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Hoffmann, R. A wiki for the life sciences where authorship matters. Nature Genetics (2008)

Treatment of infertility caused by antisperm antibodies.

Twenty infertile couples with antisperm antibodies in the male or in the female partner were scheduled for treatment. In 15 couples the male and in 5 couples the female partner was the antisperm antibody carrier. In all the couples the result of the in vivo and in vitro sperm-penetration test was negative or poor. The SCMC-test was strongly positive in each of the couples. In all the couples IgG and IgA antisperm antibodies could be demonstrated on the spermatozoa or in the cervical mucus. It was postulated that antisperm IgA and not antisperm IgG is responsible for the penetration reduction of spermatozoa in cervical mucus and for the "shaking phenomenon" in the SCMC-test. Intrauterine inseminations, performed in 20 couples, resulted in four pregnancies. Condom therapy in three couples, for at lest 6 months, had no result. Two men were treated with 96 mg methylprednisolone per day for 7 days; this resulted in a slight decrease of the sperm-agglutination titre, but no pregnancy occurred.[1]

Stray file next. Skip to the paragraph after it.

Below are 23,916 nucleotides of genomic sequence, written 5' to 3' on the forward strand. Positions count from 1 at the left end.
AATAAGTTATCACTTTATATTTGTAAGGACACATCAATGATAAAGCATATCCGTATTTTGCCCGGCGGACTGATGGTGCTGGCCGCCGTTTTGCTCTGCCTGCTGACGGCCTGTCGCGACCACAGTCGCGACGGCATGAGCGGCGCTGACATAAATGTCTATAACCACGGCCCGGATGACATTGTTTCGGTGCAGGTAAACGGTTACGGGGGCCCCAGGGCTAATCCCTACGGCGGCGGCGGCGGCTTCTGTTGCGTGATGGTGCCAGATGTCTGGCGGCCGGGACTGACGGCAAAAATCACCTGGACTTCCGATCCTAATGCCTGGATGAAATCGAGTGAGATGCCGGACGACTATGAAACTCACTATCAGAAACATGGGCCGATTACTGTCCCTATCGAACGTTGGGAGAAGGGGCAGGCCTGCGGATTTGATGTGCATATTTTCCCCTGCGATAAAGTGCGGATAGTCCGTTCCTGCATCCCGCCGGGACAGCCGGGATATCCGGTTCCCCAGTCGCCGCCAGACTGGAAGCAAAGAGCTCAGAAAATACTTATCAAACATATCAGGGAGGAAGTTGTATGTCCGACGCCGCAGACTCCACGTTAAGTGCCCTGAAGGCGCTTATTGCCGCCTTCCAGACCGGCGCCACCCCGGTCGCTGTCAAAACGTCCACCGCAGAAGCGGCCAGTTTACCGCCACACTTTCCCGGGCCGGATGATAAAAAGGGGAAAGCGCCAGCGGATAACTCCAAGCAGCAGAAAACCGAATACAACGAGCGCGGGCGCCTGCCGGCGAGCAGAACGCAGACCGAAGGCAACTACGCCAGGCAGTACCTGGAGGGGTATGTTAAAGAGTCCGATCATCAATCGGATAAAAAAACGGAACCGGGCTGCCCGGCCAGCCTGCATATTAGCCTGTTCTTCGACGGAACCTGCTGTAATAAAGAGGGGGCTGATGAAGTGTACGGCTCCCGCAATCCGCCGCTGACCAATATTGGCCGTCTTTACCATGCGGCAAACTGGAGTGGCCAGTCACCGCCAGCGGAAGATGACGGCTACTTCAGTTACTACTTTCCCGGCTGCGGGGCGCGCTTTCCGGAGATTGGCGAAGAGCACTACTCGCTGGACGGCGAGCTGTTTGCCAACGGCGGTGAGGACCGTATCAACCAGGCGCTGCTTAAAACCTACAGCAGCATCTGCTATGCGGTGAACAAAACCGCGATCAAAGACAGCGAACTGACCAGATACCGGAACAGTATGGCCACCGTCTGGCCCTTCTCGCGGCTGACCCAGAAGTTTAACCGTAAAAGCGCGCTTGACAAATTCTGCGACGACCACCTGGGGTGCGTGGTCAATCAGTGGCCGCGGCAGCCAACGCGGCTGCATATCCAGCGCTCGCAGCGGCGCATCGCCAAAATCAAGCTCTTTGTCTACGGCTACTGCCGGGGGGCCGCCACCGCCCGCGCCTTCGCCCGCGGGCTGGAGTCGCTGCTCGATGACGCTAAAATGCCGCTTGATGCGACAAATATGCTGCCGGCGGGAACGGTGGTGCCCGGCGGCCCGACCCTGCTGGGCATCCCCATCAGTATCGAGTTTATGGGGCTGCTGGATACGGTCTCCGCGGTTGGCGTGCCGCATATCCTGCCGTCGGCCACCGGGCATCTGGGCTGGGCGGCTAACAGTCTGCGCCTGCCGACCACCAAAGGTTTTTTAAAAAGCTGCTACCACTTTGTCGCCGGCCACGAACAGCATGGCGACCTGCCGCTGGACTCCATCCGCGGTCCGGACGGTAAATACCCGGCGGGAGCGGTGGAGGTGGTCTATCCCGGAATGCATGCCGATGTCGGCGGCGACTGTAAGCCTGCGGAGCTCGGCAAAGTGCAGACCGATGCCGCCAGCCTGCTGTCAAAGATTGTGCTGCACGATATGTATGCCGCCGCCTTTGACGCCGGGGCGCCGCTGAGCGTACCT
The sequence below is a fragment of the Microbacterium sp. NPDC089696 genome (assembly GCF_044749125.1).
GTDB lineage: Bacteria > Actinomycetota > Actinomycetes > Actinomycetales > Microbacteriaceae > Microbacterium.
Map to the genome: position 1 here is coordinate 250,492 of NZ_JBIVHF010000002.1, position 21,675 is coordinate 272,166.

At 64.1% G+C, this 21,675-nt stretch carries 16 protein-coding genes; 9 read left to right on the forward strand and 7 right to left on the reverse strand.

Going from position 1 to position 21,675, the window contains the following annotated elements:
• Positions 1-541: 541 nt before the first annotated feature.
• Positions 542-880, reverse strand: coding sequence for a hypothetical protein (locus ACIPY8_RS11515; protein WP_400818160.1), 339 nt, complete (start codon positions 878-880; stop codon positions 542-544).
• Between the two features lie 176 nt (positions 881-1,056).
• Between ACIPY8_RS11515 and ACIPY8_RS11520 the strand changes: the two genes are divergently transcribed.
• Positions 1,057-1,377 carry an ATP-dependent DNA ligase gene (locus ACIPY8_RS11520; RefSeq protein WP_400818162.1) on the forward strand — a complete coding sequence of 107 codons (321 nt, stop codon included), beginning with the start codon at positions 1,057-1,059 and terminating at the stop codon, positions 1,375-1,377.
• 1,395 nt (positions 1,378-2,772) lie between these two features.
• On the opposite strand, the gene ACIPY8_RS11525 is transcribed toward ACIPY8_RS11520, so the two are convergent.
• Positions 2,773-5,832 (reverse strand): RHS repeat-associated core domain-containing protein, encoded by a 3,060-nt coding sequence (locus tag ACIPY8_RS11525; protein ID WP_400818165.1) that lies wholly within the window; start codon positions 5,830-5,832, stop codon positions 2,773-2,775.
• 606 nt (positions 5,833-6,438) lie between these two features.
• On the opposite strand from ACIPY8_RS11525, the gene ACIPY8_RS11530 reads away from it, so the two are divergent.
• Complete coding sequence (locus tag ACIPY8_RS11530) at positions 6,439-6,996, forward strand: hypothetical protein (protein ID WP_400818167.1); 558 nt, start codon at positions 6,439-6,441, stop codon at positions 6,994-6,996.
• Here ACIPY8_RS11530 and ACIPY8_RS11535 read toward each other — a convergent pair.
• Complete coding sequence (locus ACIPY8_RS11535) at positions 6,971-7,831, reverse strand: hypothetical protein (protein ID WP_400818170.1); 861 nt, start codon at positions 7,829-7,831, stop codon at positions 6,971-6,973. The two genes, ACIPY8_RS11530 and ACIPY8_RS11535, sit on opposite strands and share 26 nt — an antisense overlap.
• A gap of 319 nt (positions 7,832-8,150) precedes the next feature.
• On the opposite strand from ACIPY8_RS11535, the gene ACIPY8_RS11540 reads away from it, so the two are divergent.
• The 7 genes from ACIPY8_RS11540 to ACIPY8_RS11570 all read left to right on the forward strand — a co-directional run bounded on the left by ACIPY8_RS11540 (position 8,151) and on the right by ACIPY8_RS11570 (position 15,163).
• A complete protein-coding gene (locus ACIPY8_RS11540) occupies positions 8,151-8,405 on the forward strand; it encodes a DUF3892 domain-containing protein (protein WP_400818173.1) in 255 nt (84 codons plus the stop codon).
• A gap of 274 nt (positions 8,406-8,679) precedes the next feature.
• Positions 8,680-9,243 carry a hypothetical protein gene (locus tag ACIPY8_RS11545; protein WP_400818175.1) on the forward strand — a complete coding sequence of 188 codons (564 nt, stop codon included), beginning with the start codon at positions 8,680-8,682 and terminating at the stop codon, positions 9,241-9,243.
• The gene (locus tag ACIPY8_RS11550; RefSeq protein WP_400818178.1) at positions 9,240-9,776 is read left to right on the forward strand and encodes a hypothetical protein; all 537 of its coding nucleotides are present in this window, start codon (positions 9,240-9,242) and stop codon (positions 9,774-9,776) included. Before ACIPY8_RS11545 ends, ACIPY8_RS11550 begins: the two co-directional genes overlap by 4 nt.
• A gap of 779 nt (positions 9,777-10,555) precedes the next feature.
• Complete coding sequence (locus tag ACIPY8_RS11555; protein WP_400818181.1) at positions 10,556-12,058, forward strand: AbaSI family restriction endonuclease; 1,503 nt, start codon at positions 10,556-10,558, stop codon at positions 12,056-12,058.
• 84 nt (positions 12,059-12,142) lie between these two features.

1. Treatment of infertility caused by antisperm antibodies. Kremer, J., Jager, S., Kuiken, J. Int. J. Fertil. (1978) [Pubmed]
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